Rodin's The Thinker

All told there are, twenty-five 72" enlarged versions of Auguste Rodin’s The Thinker. Of these, fewer than ten were cast and patinated during his lifetime. One of the last Rodin supervised casts can be found in Cleveland, Ohio, where it sits directly in front of the Cleveland Museum of Art. This cast was acquired in 1916, and given to the Cleveland Museum of Art early in 1917.


About The Thinker

One of Auguste Rodin’s most famous works, The Thinker was part of a commission for the Museum of Decorative Arts in Paris. Although the museum was never built, the commission for the doors was begun, though never completed. The Gates of Hell is considered one of Rodin's masterworks.

Rodin worked for approximately ten years on the conception, construction, and arrangement of the Gates of Hell. Each of the main figures included was originally designed to represent one of the main characters in hell in Dante's epic poem of 1321, The Divine Comedy. The Thinker, initially intended to represent Dante himself, was originally positioned by Rodin at the top of the doorjamb, contemplating the scene below.

In the nearly ten years that Rodin worked on the Gates of Hell, he changed the format of the images several times. Often he would re-work one or more of the main sculptural groups, or remove them from the door's composition altogether. The Thinker, although not frequently included in these re-workings, was removed from the doors once, along with all of the other protruding sculptural elements, when the doors were displayed in 1900.

Several of the sculptures designed for the Gates of Hell - especially The Thinker and The Kiss - became well known as sculptures independent of the original project. The Thinker was originally entitled Le Poète (The Poet) by Rodin. He changed the title to Le Poète/Le Pensure (The Poet/ The Thinker), and then finally to Le Pensure (The Thinker).

The enlargement of the original 27" version of the sculpture was not difficult thanks to the help of an enlarging mechanism called the colas machine and the assistance of Henri Lebosse. Using the process that Lebosse developed, Rodin's original model could be "traced" onto another block of clay, and in the process, enlarged or reduced.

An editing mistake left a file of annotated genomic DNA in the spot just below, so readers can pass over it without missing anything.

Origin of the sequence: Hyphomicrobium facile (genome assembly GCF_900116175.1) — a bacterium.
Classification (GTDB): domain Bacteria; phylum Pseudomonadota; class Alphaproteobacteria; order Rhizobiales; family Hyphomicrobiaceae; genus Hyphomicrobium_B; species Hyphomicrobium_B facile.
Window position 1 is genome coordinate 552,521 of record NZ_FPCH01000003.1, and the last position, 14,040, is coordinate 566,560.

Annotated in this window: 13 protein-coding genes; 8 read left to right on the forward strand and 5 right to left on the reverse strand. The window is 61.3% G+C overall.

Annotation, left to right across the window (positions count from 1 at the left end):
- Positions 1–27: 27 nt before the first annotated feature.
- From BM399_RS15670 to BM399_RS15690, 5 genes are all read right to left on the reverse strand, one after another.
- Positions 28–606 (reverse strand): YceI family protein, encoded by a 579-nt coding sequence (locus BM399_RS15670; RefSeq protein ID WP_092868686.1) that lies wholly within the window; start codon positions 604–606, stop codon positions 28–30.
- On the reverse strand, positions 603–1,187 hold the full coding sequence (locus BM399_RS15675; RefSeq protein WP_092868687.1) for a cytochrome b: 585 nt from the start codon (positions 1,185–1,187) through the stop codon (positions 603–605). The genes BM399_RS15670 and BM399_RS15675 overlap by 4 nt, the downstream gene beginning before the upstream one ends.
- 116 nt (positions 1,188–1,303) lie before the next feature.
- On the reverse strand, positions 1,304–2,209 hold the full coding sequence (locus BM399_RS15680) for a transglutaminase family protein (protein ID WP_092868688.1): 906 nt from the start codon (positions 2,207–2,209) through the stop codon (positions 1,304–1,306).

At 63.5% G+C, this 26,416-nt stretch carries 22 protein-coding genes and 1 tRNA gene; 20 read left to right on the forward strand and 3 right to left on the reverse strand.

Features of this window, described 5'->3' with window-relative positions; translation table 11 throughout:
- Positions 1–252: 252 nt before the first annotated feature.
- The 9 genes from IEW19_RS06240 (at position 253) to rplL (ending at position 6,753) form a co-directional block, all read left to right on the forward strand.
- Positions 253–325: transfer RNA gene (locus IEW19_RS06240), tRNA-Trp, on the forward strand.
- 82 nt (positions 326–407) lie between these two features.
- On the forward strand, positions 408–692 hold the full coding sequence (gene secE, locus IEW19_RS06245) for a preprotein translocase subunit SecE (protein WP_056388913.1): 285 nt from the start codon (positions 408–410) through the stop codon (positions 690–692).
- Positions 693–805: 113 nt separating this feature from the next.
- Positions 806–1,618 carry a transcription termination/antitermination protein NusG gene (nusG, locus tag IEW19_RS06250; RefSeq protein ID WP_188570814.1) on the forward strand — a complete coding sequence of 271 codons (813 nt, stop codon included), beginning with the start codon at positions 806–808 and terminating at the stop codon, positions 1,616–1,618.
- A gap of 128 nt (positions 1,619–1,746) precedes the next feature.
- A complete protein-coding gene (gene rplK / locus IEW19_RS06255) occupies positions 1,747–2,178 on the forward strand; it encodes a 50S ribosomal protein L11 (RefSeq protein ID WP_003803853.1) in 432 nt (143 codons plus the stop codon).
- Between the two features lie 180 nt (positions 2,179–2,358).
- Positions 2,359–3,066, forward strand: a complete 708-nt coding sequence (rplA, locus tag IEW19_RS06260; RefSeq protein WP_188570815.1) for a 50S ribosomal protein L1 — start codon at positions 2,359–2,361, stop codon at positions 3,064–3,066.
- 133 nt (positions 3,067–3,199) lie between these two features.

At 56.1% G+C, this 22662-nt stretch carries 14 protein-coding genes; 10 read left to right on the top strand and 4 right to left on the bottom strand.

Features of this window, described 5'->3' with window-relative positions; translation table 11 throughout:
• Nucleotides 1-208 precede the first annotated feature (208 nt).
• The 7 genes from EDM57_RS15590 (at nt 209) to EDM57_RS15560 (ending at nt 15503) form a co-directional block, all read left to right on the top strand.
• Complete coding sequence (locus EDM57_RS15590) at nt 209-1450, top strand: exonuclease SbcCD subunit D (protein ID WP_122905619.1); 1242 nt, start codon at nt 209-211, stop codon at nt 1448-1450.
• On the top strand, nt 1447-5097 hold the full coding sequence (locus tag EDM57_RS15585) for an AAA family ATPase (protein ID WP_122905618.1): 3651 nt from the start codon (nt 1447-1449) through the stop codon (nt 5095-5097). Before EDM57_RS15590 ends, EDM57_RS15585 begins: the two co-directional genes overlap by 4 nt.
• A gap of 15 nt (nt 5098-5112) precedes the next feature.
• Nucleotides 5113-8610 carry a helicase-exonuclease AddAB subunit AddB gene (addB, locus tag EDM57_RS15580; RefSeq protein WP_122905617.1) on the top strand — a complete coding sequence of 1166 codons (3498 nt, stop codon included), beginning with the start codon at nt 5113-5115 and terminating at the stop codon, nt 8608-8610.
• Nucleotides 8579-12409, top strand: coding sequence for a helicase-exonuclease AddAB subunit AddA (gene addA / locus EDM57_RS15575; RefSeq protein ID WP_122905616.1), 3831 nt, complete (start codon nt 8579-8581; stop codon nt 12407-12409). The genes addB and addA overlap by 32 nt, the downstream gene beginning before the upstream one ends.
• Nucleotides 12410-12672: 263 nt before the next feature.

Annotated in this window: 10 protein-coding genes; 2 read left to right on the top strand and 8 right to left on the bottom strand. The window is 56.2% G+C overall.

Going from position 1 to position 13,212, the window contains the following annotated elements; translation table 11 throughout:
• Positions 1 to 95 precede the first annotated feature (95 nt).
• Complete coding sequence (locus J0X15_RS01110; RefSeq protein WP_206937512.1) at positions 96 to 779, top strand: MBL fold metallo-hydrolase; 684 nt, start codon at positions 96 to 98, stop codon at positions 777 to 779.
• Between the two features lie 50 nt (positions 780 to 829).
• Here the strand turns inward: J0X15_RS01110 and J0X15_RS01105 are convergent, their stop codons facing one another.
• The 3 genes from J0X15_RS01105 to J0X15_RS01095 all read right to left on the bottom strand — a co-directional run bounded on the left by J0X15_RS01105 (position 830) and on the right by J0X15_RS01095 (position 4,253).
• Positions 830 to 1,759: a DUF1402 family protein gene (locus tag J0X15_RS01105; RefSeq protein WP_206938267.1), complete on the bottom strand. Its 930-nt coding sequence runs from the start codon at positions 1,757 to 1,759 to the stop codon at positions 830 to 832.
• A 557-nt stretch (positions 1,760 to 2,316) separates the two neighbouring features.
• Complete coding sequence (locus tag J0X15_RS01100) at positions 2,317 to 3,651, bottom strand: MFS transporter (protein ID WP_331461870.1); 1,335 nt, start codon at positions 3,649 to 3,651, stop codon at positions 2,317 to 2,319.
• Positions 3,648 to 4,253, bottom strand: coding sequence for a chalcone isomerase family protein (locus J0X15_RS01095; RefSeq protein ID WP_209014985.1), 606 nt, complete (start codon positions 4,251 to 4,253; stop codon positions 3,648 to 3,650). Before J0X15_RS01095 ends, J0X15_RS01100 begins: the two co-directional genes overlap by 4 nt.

Tradition of Outdoor, Public Placement

Although created for the Gates of Hell, The Thinker took on an alternate significance and became a symbol of freedom and knowledge.

After its first exhibition, a public petition was circulated to have the 72" sculpture purchased and donated to the people of France. After its purchase in 1906, the initial enlarged version of Rodin's The Thinker was placed outside of the Pantheon in Paris, where it stayed until 1922. It was later removed from its original placement because it was said to create an obstacle to public events, and, also because it had taken on socialist connotations. It was subsequently transported to the Musee Rodin, in the former Hotel Biron.

There the statue sits today on its original pedestal in the exterior gardens of the Museum. There is also another version of The Thinker located over the grave of Auguste and Rose Rodin. Auguste Rodin placed it there upon the death of his wife, and when he passed away in 1917, he was also buried below it. Because the original Gates of Hell were designed as outdoor sculpture, and Rodin's first enlargement was placed outdoors in front of the Pantheon, most of Rodin's subsequent enlargements have ended up outdoors as well. Unfortunately this leaves these works unprotected from both the elements and the public.